Quantifying Tstress controlled constraint by the master curve transition temperature T0

Kim Wallin (Corresponding Author)

Research output: Contribution to journalArticleScientificpeer-review

79 Citations (Scopus)

Abstract

Specimen size, crack depth and loading conditions may effect the materials fracture toughness. In order to safeguard against these geometry effects, fracture toughness testing standards prescribe the use of highly constrained deep cracked bend specimens having a sufficient size to guarantee conservative fracture toughness values. One of the more advanced testing standards, for brittle fracture, is the master curve standard ASTM E1921-97, which is based on technology developed at VTT Manufacturing Technology. When applied to a structure with low constraint geometry, the standard fracture toughness estimates may lead to strongly over-conservative estimate of structural performance. In some cases, this may lead to unnecessary repairs or even to an early “retirement” of the structure. In the case of brittle fracture, essentially three different methods to quantify constraint have been proposed, J small scale yielding correction, Q-parameter and the Tstress. Here, a relation between the Tstress and the master curve transition temperature T0 is experimentally developed and verified. As a result, a new engineering tool to assess low constraint geometries with respect to brittle fracture has been obtained.
Original languageEnglish
Pages (from-to)303-328
Number of pages26
JournalEngineering Fracture Mechanics
Volume68
Issue number3
DOIs
Publication statusPublished - 2001
MoE publication typeA1 Journal article-refereed

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Superconducting transition temperature
Fracture toughness
Brittle fracture
Geometry
Testing
Repair
Cracks

Keywords

  • master curve
  • constraint
  • T stress
  • brittle fracture
  • shallow flaws

Cite this

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title = "Quantifying Tstress controlled constraint by the master curve transition temperature T0",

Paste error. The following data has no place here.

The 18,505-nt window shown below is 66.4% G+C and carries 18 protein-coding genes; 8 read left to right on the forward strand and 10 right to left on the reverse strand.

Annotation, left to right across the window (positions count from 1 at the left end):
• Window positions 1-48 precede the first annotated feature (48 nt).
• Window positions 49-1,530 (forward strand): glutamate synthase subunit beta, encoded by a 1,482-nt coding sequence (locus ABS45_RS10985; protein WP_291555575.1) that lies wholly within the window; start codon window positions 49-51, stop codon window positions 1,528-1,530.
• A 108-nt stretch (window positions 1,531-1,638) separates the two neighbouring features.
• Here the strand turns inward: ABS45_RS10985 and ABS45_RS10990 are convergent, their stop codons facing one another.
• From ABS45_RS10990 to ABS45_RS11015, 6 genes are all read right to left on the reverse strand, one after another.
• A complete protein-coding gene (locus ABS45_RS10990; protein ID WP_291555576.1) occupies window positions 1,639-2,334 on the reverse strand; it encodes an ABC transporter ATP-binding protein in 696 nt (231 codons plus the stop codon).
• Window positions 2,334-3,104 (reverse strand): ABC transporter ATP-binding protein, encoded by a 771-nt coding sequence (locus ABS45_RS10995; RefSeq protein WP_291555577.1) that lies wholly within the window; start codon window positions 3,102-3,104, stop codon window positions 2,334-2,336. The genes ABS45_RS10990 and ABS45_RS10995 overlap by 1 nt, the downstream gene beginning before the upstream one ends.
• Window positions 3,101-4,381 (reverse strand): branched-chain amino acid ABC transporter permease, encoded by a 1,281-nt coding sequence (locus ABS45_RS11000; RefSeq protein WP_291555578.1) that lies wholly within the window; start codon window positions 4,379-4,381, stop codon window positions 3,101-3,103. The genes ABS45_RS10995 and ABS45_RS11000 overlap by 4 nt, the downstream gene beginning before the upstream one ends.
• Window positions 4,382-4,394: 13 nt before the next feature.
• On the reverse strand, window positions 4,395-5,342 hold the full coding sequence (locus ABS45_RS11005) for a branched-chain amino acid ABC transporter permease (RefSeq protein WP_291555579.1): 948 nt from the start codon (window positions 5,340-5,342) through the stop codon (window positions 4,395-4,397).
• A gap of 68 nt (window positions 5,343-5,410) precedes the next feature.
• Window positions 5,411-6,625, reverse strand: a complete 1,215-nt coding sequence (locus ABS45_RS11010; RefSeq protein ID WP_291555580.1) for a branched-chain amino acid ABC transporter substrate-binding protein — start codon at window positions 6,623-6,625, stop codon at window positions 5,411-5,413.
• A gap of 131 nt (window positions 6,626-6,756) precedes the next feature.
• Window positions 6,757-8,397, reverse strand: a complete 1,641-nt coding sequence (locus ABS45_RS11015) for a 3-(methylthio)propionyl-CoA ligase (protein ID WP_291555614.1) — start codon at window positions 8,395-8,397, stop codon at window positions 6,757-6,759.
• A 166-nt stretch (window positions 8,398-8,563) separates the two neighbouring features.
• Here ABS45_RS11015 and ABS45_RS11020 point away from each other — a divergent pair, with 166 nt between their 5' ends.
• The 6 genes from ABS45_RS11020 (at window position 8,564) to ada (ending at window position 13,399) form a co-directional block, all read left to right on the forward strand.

abstract = "Specimen size, crack depth and loading conditions may effect the materials fracture toughness. In order to safeguard against these geometry effects, fracture toughness testing standards prescribe the use of highly constrained deep cracked bend specimens having a sufficient size to guarantee conservative fracture toughness values. One of the more advanced testing standards, for brittle fracture, is the master curve standard ASTM E1921-97, which is based on technology developed at VTT Manufacturing Technology. When applied to a structure with low constraint geometry, the standard fracture toughness estimates may lead to strongly over-conservative estimate of structural performance. In some cases, this may lead to unnecessary repairs or even to an early “retirement” of the structure. In the case of brittle fracture, essentially three different methods to quantify constraint have been proposed, J small scale yielding correction, Q-parameter and the Tstress. Here, a relation between the Tstress and the master curve transition temperature T0 is experimentally developed and verified. As a result, a new engineering tool to assess low constraint geometries with respect to brittle fracture has been obtained.",
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Quantifying Tstress controlled constraint by the master curve transition temperature T0. / Wallin, Kim (Corresponding Author).

In: Engineering Fracture Mechanics, Vol. 68, No. 3, 2001, p. 303-328.

Research output: Contribution to journalArticleScientificpeer-review

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AB - Specimen size, crack depth and loading conditions may effect the materials fracture toughness. In order to safeguard against these geometry effects, fracture toughness testing standards prescribe the use of highly constrained deep cracked bend specimens having a sufficient size to guarantee conservative fracture toughness values. One of the more advanced testing standards, for brittle fracture, is the master curve standard ASTM E1921-97, which is based on technology developed at VTT Manufacturing Technology. When applied to a structure with low constraint geometry, the standard fracture toughness estimates may lead to strongly over-conservative estimate of structural performance. In some cases, this may lead to unnecessary repairs or even to an early “retirement” of the structure. In the case of brittle fracture, essentially three different methods to quantify constraint have been proposed, J small scale yielding correction, Q-parameter and the Tstress. Here, a relation between the Tstress and the master curve transition temperature T0 is experimentally developed and verified. As a result, a new engineering tool to assess low constraint geometries with respect to brittle fracture has been obtained.

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